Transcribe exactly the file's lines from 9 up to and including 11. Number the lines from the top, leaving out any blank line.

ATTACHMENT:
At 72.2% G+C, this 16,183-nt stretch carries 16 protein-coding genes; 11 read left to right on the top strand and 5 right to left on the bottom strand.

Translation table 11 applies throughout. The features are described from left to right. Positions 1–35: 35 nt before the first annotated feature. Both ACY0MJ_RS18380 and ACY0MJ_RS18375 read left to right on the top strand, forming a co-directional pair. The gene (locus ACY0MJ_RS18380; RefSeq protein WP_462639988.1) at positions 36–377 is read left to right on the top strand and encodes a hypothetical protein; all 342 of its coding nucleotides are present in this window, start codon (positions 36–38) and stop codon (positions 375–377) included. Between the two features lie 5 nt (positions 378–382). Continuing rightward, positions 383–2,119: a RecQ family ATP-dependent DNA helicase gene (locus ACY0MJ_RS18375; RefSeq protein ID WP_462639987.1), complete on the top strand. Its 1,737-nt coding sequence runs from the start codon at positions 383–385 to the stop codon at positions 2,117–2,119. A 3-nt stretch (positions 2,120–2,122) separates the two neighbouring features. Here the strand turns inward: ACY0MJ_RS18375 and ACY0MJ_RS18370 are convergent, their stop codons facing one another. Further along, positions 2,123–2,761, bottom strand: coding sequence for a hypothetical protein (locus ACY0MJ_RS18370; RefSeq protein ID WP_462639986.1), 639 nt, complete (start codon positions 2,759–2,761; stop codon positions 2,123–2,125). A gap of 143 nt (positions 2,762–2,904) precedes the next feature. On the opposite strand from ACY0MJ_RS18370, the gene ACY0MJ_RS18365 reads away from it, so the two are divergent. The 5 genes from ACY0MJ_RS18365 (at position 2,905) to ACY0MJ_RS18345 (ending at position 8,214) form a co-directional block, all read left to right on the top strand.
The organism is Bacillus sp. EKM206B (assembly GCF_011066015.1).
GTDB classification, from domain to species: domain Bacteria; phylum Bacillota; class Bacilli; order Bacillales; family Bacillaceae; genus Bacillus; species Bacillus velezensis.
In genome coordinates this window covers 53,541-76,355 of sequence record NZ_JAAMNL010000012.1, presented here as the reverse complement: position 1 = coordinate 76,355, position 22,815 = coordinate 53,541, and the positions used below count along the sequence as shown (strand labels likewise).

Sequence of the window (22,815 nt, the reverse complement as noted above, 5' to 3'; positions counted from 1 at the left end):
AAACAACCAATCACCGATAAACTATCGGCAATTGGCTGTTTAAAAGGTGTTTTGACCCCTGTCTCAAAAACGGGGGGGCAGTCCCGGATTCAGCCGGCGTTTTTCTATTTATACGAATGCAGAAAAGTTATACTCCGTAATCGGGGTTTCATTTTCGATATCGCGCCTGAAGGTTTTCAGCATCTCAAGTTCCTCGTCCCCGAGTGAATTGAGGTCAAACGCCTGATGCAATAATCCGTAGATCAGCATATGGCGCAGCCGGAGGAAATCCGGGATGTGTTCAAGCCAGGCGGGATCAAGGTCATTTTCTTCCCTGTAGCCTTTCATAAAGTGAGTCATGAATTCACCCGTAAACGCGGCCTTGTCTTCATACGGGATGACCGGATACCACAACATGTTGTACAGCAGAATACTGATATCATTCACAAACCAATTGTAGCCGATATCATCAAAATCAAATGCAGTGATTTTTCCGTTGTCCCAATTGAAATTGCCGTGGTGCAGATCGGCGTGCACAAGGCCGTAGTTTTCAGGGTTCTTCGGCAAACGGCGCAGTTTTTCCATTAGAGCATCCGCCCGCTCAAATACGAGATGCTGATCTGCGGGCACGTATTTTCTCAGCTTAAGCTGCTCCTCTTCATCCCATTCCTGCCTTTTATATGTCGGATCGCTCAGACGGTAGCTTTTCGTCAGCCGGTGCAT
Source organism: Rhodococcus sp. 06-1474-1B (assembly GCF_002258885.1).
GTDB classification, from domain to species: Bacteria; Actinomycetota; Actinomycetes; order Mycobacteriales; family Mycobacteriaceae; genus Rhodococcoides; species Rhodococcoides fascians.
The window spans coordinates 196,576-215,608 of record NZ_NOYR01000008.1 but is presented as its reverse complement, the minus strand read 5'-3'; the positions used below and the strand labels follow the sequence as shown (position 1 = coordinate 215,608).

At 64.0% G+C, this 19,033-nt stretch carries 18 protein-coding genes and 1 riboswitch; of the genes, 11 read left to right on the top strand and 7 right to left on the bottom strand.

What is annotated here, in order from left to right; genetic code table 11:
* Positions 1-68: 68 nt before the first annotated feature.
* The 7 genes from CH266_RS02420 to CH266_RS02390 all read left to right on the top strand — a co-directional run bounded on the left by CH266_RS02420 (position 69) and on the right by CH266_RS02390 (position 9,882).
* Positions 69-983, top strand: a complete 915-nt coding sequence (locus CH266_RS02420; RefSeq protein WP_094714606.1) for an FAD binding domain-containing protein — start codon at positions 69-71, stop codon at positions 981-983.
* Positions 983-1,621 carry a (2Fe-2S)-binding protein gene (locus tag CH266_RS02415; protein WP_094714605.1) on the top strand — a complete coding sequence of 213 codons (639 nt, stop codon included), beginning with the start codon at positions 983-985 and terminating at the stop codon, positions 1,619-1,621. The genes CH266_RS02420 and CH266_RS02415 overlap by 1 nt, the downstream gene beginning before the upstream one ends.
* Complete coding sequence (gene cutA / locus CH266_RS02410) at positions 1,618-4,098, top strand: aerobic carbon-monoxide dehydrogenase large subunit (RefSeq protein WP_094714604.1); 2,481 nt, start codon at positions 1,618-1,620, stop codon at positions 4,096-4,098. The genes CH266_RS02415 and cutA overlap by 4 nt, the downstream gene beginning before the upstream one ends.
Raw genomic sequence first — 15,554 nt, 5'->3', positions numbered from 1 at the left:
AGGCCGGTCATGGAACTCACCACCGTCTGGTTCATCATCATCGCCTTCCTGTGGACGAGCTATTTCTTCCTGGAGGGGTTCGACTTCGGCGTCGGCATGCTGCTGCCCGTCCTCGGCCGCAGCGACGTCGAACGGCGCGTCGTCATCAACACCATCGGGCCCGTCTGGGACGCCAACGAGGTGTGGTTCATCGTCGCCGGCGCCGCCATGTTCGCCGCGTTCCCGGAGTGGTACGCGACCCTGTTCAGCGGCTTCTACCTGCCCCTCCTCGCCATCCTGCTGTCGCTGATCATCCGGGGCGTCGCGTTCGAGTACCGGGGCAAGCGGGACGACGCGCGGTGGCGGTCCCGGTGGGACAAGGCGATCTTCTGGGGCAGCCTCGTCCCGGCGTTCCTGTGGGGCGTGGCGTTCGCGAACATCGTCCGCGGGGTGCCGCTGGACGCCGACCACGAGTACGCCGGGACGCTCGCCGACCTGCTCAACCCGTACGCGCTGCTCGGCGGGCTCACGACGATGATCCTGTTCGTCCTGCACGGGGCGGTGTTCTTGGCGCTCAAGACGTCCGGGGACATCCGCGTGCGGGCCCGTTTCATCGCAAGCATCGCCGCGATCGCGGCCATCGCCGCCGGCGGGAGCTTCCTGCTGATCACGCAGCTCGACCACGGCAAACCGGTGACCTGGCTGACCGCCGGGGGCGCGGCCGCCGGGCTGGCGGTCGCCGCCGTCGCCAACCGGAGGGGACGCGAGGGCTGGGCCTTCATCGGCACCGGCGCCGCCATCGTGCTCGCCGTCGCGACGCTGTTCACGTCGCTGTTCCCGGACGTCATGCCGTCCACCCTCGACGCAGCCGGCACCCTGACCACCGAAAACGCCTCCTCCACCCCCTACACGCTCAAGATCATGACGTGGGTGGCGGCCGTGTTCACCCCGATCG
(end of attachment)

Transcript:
GTDB classification, from domain to species: Bacteria; Actinomycetota; Actinomycetes; order Mycobacteriales; family Mycobacteriaceae; genus Rhodococcoides; species Rhodococcoides fascians.
The window spans coordinates 196,576-215,608 of record NZ_NOYR01000008.1 but is presented as its reverse complement, the minus strand read 5'-3'; the positions used below and the strand labels follow the sequence as shown (position 1 = coordinate 215,608).

At 64.0% G+C, this 19,033-nt stretch carries 18 protein-coding genes and 1 riboswitch; of the genes, 11 read left to right on the top strand and 7 right to left on the bottom strand.